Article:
Representatives from the Chinese side say they think it likely that Chinese President Xi Jinping will attend the G-20 meeting later this month. But in order to reach a trade...China Economyread more
Software engineers straight out of college often make six-figure salaries, not counting equity compensation.Technologyread more
Wall Street, though, is clamoring for a rate cut, with an 85% chance of a move in July and a 61% probability of three reductions by year's end.The Fedread more
A company spokesperson said the outage was the result of a "an internal technology issue" and was not security related.Retailread more
The flattening of the yield curve is exuding a bad omen for the stock market if history is any guide.Marketsread more
Using MIT's living wage calculator, CNBC Make It mapped out the minimum amount a single parent must earn to meet their basic needs without relying on outside help in every...Earnread more
Hong Kong Chief Executive Carrie Lam announced at a press conference on Saturday that a contentious bill to allow extraditions to mainland China has been put on hold.China Politicsread more
Stratolaunch, the world's largest airplane, which flew once, is up for sale, sources familiar told CNBC.Investing in Spaceread more
Transparency is key… or is it? With the first-ever non-transparent, actively managed exchange-traded fund receiving approval from the SEC, "ETF Edge" goes straight to the...ETF Edgeread more
Mired in a crisis over its best-selling 737 Max plane, Boeing could hand the spotlight over to its rival Airbus at the Paris Air Show.Airlinesread more
A new update to the Apple Watch called watchOS 6 will notify you if the environment you're in is too loud and could damage your hearing.Technologyread more
Turkey summoned the U.S ambassador on Monday to protest the treatment of Turkish security officials in the United States during a visit by President Tayyip Erdogan last week, the foreign ministry said.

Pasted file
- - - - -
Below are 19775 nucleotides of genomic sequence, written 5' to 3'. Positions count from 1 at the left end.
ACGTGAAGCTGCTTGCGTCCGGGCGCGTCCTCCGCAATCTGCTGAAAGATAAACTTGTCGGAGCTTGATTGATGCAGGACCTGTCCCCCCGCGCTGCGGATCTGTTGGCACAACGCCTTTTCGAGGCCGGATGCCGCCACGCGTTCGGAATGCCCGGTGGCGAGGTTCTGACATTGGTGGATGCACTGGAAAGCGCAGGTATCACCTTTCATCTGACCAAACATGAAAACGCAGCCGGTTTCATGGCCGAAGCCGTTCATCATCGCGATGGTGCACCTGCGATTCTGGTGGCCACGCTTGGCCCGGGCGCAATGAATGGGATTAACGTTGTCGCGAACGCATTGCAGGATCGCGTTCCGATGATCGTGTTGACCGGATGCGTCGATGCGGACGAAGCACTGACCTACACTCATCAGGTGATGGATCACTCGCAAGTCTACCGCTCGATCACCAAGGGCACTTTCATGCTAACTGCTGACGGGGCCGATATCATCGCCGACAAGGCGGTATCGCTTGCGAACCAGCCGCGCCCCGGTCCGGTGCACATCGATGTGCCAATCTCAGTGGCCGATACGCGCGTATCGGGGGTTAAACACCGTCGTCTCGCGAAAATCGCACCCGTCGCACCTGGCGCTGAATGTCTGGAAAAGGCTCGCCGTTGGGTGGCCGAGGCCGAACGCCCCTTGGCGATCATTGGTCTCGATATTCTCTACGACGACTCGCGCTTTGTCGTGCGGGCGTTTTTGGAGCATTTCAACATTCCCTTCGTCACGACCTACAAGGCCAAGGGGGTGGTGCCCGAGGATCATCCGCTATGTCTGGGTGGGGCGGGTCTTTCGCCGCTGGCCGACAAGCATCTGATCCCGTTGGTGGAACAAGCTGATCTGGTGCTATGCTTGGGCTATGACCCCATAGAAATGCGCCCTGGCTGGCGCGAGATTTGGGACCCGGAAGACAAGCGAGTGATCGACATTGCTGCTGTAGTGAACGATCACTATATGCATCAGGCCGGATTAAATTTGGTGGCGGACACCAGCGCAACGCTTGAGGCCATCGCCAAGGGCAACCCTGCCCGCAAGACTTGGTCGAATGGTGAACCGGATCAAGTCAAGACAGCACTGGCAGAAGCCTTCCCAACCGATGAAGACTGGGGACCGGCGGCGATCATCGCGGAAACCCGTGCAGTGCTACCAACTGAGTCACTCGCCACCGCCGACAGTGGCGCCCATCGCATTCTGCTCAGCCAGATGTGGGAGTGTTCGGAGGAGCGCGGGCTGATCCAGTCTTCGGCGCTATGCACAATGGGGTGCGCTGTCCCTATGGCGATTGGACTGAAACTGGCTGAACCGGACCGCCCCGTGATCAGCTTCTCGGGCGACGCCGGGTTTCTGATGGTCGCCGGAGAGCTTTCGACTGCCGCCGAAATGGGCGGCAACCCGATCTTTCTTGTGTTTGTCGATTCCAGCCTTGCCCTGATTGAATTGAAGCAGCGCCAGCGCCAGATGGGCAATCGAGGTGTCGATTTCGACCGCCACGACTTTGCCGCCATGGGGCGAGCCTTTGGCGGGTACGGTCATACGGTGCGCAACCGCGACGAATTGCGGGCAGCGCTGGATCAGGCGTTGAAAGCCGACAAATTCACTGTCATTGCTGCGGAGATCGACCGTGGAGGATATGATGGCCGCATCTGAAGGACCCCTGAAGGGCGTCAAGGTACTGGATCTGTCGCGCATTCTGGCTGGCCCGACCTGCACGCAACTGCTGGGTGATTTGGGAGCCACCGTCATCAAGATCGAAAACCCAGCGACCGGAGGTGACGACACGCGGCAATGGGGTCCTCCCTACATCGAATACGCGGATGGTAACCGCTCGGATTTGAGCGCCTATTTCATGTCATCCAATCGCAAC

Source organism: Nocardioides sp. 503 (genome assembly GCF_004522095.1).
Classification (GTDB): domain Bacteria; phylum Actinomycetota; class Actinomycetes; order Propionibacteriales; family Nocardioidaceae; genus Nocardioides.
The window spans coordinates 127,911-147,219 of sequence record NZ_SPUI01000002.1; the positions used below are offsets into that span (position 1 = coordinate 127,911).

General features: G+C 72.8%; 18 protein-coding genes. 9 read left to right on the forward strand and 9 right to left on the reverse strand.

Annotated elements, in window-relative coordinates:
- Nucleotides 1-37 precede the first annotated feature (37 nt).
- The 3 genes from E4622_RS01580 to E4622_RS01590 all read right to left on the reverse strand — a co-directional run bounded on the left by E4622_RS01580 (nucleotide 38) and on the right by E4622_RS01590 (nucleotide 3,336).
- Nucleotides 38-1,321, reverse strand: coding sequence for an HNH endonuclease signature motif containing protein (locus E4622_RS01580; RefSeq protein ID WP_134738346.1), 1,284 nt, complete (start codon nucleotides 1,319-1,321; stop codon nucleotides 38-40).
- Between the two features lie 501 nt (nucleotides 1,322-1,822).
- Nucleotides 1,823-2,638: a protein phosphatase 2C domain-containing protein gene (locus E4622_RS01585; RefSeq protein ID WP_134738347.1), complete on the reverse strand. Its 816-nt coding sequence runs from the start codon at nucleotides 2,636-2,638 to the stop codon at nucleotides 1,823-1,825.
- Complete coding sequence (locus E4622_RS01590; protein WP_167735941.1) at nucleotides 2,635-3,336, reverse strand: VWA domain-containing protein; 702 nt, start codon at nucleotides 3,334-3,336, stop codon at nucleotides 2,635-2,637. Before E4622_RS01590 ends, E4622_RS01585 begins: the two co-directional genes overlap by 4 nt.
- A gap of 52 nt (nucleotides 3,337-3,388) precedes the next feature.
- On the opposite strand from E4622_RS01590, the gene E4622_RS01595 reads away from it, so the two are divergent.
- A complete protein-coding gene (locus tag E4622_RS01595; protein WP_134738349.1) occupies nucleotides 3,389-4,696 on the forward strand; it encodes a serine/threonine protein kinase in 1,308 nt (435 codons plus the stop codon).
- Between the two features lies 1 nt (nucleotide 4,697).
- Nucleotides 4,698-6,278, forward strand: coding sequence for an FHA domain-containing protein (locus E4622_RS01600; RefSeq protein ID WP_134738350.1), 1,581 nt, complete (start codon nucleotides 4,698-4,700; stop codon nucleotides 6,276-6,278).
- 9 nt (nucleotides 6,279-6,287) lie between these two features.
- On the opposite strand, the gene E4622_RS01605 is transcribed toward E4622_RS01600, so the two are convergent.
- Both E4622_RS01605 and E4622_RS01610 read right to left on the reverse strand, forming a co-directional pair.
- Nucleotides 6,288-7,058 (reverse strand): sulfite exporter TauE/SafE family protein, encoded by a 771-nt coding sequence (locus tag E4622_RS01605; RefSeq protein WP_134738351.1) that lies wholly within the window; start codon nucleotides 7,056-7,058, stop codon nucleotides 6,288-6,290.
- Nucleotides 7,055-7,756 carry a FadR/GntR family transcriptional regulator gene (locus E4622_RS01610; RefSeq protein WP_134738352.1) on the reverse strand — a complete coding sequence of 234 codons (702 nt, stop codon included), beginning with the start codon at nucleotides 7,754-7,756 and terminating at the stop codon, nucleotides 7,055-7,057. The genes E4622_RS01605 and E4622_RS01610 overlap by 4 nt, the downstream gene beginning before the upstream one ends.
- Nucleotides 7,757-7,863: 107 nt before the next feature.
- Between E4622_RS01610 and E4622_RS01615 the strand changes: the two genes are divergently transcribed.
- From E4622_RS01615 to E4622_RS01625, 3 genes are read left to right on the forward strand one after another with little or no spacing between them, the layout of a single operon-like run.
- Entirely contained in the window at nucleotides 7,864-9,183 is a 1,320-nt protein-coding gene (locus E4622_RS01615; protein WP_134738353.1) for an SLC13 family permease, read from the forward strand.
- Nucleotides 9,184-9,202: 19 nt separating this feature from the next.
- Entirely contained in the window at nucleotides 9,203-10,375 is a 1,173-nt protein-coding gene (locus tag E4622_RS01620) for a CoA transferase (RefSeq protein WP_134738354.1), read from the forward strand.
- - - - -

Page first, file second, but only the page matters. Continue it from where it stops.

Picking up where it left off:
A brawl erupted between protesters and Turkish security personnel outside the Turkish ambassador's residence during Erdogan's visit to Washington to meet U.S. President Donald Trump.
Turkey blamed the violence on demonstrators linked to the militant Kurdistan Workers Party while Washington's police chief described the incident as a "brutal attack" on peaceful protesters.
The U.S. State Department said in a statement the conduct of Turkish security personnel during the incident was "deeply disturbing." It confirmed the U.S. ambassador in Ankara had been summoned by the Turkish government to discuss the "violent incidents."
The Turkish foreign ministry said it summoned the U.S. ambassador to protest "aggressive and unprofessional actions" by U.S. security personnel to the security team of Turkish Foreign Minister Mevlut Cavusoglu.
"It has been formally requested that the U.S. authorities conduct a full investigation of this diplomatic incident and provide the necessary explanation," the foreign ministry said in a statement.
It said that lapses of security experienced during Erdogan's stay in Washington were caused "by the inability of U.S. authorities to take sufficient precautions at every stage of the official programme," adding that incidents would not overshadow what was otherwise a "very successful" visit.
Police have said 11 people were injured, including a Washington police officer, and two people were arrested for assault. At least one of those arrested was a protester.
Washington said last week it was voicing its strongest possible concern to Turkey over the brawl. U.S. Senator John McCain, one of the leading foreign policy voices in Congress, on Thursday called for the expulsion of Turkey's U.S. ambassador.
Follow CNBC International on and Facebook.